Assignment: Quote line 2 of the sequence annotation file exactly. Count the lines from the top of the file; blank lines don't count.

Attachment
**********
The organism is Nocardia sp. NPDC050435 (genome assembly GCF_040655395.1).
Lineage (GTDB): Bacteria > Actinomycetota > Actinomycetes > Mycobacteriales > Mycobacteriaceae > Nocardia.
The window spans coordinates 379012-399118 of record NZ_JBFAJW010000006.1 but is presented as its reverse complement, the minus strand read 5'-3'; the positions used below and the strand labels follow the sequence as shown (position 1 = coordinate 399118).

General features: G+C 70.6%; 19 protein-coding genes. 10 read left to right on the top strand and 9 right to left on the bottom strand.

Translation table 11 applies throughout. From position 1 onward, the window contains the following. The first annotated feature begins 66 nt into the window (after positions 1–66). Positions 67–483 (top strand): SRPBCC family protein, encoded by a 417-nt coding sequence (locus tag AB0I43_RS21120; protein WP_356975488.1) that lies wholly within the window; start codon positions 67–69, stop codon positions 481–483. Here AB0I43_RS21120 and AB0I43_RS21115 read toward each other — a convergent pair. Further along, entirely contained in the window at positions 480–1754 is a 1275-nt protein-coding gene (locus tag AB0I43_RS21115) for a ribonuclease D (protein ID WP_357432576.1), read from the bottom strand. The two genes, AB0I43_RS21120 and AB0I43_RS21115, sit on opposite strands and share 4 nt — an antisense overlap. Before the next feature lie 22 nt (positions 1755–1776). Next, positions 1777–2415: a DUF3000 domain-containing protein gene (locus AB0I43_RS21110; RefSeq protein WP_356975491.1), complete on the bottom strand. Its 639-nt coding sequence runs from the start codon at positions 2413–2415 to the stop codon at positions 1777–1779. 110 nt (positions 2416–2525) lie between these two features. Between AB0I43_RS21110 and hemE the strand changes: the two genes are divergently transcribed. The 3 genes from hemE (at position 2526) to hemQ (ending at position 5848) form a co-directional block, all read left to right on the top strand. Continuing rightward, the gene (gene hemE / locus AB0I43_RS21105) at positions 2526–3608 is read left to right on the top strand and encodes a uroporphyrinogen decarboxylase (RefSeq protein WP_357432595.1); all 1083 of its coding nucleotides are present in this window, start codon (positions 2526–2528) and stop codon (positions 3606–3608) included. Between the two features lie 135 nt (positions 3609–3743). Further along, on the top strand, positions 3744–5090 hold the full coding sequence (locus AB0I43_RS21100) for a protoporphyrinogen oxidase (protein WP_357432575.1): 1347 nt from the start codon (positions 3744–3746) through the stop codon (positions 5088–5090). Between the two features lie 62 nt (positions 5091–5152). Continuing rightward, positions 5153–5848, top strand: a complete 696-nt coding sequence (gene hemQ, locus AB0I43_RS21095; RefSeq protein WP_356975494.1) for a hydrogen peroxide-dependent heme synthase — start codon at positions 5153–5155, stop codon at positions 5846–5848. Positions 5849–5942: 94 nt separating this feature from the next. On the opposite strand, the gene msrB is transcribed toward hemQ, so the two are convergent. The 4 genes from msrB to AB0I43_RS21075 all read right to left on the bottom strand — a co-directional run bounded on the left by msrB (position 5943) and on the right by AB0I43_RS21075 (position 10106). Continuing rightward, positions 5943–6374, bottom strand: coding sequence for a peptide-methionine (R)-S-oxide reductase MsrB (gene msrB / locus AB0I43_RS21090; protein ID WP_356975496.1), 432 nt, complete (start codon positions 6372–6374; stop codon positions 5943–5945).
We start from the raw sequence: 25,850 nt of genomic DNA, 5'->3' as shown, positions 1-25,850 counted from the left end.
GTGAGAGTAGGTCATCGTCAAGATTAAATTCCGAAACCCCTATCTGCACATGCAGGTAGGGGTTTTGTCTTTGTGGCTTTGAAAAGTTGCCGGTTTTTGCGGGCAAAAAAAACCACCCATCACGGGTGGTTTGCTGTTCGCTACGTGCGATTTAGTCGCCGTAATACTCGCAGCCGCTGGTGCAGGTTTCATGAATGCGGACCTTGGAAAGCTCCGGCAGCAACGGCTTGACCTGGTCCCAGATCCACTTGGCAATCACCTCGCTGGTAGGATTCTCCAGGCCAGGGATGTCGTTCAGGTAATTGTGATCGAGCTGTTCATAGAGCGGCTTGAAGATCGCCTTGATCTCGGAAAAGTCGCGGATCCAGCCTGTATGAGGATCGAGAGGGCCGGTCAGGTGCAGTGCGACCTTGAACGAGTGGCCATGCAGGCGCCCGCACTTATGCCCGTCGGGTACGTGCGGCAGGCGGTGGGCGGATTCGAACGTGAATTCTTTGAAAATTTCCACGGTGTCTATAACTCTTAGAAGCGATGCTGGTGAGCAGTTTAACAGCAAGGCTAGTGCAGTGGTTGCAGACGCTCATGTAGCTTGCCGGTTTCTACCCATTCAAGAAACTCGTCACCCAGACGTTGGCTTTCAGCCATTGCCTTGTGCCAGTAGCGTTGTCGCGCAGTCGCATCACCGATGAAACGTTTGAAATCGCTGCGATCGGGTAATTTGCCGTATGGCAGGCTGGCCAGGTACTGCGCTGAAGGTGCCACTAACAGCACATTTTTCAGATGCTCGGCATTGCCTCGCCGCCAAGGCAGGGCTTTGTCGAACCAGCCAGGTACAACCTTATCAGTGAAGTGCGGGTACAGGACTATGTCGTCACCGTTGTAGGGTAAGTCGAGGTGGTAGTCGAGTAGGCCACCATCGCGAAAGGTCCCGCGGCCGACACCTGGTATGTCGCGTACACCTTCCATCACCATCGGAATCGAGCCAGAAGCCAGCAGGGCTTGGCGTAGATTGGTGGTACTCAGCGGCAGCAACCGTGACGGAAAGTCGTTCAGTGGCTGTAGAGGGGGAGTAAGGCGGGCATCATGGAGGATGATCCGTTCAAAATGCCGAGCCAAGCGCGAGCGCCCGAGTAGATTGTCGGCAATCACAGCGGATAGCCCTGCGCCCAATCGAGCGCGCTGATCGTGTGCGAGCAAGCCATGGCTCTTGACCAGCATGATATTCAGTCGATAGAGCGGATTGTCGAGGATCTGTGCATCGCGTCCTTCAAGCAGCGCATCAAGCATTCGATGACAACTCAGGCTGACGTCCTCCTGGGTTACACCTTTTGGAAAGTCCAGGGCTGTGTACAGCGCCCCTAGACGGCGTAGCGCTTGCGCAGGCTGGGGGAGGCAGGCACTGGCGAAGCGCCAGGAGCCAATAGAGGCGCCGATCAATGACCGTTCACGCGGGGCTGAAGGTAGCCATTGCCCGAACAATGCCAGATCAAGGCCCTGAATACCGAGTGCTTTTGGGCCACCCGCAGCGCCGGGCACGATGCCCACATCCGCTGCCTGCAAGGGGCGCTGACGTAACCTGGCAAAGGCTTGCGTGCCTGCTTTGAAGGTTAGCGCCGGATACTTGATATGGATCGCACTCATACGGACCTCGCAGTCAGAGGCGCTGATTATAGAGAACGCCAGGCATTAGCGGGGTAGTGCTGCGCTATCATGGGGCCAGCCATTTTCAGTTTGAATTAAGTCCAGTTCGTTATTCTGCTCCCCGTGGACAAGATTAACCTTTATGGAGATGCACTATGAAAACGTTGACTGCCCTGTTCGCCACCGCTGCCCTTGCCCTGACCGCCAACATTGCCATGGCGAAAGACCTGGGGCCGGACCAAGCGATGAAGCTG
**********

Lineage (GTDB): Bacteria > Actinomycetota > Actinomycetes > Mycobacteriales > Mycobacteriaceae > Nocardia.